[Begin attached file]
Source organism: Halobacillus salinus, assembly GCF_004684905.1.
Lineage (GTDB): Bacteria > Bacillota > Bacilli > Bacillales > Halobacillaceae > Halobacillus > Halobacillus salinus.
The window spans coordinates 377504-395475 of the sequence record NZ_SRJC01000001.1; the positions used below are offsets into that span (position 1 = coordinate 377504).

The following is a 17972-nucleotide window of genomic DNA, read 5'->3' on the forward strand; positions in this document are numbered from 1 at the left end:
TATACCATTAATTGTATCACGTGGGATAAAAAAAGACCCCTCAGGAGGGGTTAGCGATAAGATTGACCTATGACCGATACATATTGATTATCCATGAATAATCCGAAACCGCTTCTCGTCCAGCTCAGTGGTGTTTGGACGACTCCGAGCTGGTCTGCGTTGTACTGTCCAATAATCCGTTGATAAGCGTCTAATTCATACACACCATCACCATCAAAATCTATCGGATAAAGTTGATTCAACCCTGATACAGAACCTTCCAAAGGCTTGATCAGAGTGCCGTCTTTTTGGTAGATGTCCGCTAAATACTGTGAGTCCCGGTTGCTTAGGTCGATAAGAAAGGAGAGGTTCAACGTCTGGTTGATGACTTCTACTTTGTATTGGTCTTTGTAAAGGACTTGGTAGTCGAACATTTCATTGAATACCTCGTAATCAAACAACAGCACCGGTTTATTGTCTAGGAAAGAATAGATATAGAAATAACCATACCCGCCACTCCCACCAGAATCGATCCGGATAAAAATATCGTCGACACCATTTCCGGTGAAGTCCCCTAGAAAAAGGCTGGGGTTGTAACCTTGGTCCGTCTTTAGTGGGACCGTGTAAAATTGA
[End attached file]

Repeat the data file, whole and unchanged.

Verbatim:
Source organism: Halobacillus salinus, assembly GCF_004684905.1.
Lineage (GTDB): Bacteria > Bacillota > Bacilli > Bacillales > Halobacillaceae > Halobacillus > Halobacillus salinus.
The window spans coordinates 377504-395475 of the sequence record NZ_SRJC01000001.1; the positions used below are offsets into that span (position 1 = coordinate 377504).

The following is a 17972-nucleotide window of genomic DNA, read 5'->3' on the forward strand; positions in this document are numbered from 1 at the left end:
TATACCATTAATTGTATCACGTGGGATAAAAAAAGACCCCTCAGGAGGGGTTAGCGATAAGATTGACCTATGACCGATACATATTGATTATCCATGAATAATCCGAAACCGCTTCTCGTCCAGCTCAGTGGTGTTTGGACGACTCCGAGCTGGTCTGCGTTGTACTGTCCAATAATCCGTTGATAAGCGTCTAATTCATACACACCATCACCATCAAAATCTATCGGATAAAGTTGATTCAACCCTGATACAGAACCTTCCAAAGGCTTGATCAGAGTGCCGTCTTTTTGGTAGATGTCCGCTAAATACTGTGAGTCCCGGTTGCTTAGGTCGATAAGAAAGGAGAGGTTCAACGTCTGGTTGATGACTTCTACTTTGTATTGGTCTTTGTAAAGGACTTGGTAGTCGAACATTTCATTGAATACCTCGTAATCAAACAACAGCACCGGTTTATTGTCTAGGAAAGAATAGATATAGAAATAACCATACCCGCCACTCCCACCAGAATCGATCCGGATAAAAATATCGTCGACACCATTTCCGGTGAAGTCCCCTAGAAAAAGGCTGGGGTTGTAACCTTGGTCCGTCTTTAGTGGGACCGTGTAAAATTGA